Lebronogetics: Who is the GOAT?

Adam Coleman

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June 16, 2017

Over the last few years a storm has been brewing. This storm that rumbles throughout public forums of debate, social media, gymnasiums, church parking lots, school lunchrooms, and barber shops across the globe comes in the form of a question.  One question has captivated the hearts and minds of the people—Who is the Greatest of All Time? Lebron James or Michael Jordan. Indeed some of my readers are probably irate because in asking that question I didn’t put Michael Jordan’s name first. With every NBA Finals Lebron appears in and every record Lebron breaks, the battle between MJ fans and LJ fans intensifies—the struggle is real.

There is no public arena that showcases the utter mastery of apologetics as much as the local barber shop. When I was growing up a trip to the barber shop often meant that one would have the opportunity to witness a skillful display of rhetoric, whit, logic, and presentation of evidence as men discussed such weighty matters as, “Who was the better running back between Jim Brown and Walter Payton?”,  or “Who would have had the better career between Penny or Grant Hill?” In a simple sports debate many of us are already using all the basics of what one needs to know about being an effective apologist. Let’s take a different angle on this LJ versus MJ debate and I’ll prove it to you.

 What is the GOAT?

As basketball fans wrestle with the question of who is the GOAT, I think we all instinctively know what the discussion is NOT about. When talking about the greatest player of all time we are not dealing with what a person’s favorite player of all time is. Conversations about who your favorite player is may be interesting to a degree but that’s not where the action is; favorites is a matter of opinion.  If two individuals are going back and forth about Lebron versus MJ and a third person jumps in and says, “Well, all I know is I like Lebron’s style of play better that MJ’s, he’s my favorite player.” The two gentlemen who were initially involved in the debate may appreciate the third party giving their opinion but that opinion hasn’t resolved the matter at hand. Why? When we argue about who the GOAT is we are interested in something more than merely someone’s subjective opinion on the topic; we are seeking an answer to the question that is objectively true.  Subjective opinions are by definition relative to the person that holds them. For example, some people like vanilla ice cream and others prefer chocolate. Some like watching Kyrie Irving break ankles others would prefer to bring back the days of true Centers and Shaq breaking backboards. Expressing one’s subjective opinion may tell us about the personal tastes of an individual but generally not so much about objective truth of reality beyond the individual. For that reason expressions of subjectivity aren’t all that persuasive when you are trying to convince someone else that you are actually right about something. Whether we realize it or not, we understand the difference between subjectivity and objectivity; we apply it all the time. In the context of our LJ and MJ discussion, I can remember how hype I was watching MJ being helped off the court by Scottie Pippen after dropping 28 points on the Utah Jazz while he had the flu! I can’t say I’ve had that same feeling watching Lebron play but I wouldn’t expect my feelings alone to persuade someone that Jordan was a better player. Perhaps giving my testimony about watching Jordan fight through the flu might persuade some folks but for the hardened Lebron fan I will probably need more ammunition than that alone; I need objective evidence in order to make a solid case for Jordanism. Likewise, telling people our story of what God has done in our lives and how He has changed us from the inside out can be a very effective way to share the gospel, however, in today’s culture it is often helpful to incorporate evidences for Christianity that demonstrate the Christian worldview is grounded in objective truth. The mission of the church isn’t to tell the world that we like God. The purpose of Christian apologetics is to fulfill the Great Commission by helping people to come to the objective truth about who God is, what God is like, what He has done through the cross, what needs to happen for us to be right with Him, what His plan is for His people, and how we go about aligning ourselves with His plan.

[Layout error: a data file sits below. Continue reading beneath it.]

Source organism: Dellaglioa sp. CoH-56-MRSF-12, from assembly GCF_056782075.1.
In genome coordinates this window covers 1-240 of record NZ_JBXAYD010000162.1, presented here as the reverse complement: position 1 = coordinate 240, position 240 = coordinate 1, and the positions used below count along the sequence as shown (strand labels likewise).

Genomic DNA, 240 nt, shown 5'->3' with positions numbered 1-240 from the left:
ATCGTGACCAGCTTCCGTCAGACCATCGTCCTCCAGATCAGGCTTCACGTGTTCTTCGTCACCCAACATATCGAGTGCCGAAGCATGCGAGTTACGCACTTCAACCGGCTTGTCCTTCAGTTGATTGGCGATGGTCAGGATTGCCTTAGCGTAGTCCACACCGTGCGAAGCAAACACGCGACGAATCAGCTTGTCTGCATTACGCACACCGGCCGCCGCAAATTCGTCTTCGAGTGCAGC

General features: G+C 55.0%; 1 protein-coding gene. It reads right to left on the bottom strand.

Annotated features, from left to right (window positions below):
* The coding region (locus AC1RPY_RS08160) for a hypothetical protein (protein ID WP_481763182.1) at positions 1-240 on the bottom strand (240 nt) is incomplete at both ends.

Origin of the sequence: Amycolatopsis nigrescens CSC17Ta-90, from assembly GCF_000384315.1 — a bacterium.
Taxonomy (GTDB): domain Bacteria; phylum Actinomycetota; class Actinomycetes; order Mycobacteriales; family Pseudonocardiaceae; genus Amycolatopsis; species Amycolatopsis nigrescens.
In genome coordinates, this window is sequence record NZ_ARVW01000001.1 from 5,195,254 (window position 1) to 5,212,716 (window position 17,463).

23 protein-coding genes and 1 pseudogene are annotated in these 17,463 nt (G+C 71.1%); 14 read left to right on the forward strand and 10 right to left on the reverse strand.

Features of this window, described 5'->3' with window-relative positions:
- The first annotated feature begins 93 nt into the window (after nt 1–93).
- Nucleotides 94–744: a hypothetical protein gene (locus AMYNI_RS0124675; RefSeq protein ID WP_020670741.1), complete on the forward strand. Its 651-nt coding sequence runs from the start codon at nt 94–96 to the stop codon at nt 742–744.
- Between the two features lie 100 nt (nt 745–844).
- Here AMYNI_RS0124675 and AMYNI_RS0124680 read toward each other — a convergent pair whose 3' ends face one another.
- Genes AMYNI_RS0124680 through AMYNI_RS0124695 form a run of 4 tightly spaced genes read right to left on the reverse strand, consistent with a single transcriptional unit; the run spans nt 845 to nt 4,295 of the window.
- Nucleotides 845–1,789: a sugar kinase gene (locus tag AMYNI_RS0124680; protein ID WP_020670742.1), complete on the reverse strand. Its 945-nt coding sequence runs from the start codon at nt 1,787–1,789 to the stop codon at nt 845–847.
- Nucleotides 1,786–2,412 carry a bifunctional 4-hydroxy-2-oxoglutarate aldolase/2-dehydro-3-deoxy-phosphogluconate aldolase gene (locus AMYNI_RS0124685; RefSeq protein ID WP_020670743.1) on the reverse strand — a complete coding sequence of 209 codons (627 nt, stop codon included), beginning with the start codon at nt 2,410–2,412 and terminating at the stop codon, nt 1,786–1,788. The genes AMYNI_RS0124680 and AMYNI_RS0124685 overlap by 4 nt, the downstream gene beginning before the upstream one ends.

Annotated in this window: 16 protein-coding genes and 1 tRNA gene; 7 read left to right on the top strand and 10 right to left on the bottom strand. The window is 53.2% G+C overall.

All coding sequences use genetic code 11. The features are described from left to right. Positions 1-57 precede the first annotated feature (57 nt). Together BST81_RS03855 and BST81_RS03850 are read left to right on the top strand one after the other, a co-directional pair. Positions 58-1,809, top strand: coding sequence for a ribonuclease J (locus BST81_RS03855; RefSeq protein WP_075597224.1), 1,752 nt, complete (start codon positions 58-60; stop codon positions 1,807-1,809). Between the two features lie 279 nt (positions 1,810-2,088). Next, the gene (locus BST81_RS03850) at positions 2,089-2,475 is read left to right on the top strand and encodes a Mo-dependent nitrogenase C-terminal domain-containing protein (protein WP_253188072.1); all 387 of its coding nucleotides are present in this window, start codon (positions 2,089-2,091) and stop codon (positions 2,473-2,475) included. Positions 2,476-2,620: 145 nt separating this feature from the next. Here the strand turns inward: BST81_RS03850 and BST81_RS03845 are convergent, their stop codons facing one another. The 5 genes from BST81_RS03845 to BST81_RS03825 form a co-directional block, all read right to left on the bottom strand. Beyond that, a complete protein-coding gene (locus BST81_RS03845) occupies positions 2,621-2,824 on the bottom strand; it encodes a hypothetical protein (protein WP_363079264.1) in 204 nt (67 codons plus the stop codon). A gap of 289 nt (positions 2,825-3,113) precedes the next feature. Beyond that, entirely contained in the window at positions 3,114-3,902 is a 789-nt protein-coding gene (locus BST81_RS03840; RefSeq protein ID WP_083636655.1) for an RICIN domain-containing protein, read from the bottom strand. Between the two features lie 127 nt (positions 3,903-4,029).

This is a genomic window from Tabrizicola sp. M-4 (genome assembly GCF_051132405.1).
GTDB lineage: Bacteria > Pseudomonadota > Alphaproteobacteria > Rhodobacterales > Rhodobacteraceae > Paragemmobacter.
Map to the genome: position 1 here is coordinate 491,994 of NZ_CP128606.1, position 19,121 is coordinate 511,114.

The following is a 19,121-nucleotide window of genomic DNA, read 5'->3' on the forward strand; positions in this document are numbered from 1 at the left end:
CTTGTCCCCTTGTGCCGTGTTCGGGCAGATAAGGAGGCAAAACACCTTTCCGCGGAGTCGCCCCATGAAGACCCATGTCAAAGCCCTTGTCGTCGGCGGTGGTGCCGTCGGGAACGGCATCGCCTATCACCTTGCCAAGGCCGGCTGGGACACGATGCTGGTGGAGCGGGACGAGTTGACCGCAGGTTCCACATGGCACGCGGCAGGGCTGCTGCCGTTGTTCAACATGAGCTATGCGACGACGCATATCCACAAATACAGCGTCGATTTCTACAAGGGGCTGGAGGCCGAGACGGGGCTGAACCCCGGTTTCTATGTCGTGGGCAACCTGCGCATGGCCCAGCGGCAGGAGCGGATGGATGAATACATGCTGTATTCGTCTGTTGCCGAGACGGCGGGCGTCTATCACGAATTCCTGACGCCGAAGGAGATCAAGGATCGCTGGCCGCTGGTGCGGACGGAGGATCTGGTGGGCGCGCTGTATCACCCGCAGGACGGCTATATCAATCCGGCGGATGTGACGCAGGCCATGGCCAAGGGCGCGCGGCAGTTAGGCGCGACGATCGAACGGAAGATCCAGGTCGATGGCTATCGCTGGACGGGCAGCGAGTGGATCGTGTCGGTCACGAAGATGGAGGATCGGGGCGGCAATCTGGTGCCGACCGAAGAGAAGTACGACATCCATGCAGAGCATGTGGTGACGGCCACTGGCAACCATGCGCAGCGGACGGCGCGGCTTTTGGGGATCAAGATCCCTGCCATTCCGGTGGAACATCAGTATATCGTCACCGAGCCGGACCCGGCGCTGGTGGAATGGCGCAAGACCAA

Where is the evidence?

Now let’s get back to the LJ versus MJ debate. We’ve established that determining who the GOAT is isn’t about favorites but rather it’s a matter of using facts to arrive at the objective truth of who the greatest is. Inevitably one of the first things that comes up in this discussion is rings. We all know that at the end of the day, in order to be in the GOAT conversation you’ve got to be a winner. As a matter of fact you’ve got to bring at least a few championship rings to the table. Now when it comes to who has more jewelry we all know how Air Jordan shut it down back in the day. Once Jordan got on a roll he gave y’all a 3-peat, took a breather to play baseball and make Space Jam, and then came back to snatch up 3 more rings! In that legendary run, MJ and the Bulls snagged six championships in 8 years. Some people would say the GOAT conversation is over right there: MJ’s 6 rings wins out over Lebron’s 3 rings—‘Nuff said. But can you really determine who is the greatest on rings alone? If so then that would mean Robert Horry is greater than both His Airness and LeBron, right? In how many of those seven NBA Finals wins did Big Shot Bob show up in the fourth quarter and give his squad the edge? Does that make him better than LeBron and Jordan? Of course, not. We all know that’s ridiculous and it takes more than just rings to be the man. Therefore you have to have other arguments to go along with the rings if you really want to make a strong case for who is the greatest. In Christian apologetics it’s the same thing. There are some really good arguments out there that we can use to defend the Christian worldview. Examples would be the Kalam Cosmological Argument, Contingency Argument, Free Thinking Argument, Moral Argument, Ontological Argument, Fine Tuning Argument, Evolutionary Argument against Naturalism, Evidence for the Resurrection, and even the Black Lives Matter Argument against Naturalism. Individually, each of these arguments are solid evidences for the Christian worldview and highlight something particular about God or Christianity that we might want to convey to someone we are sharing the gospel with. However, these arguments become even more persuasive when you can couple a few of them together in a cumulative case for Christianity. One argument may not do the trick​ just like the MJ-has-more-rings approach. However, string a couple arguments together and next thing you know you’ll find yourself having a powerful framework to present the gospel.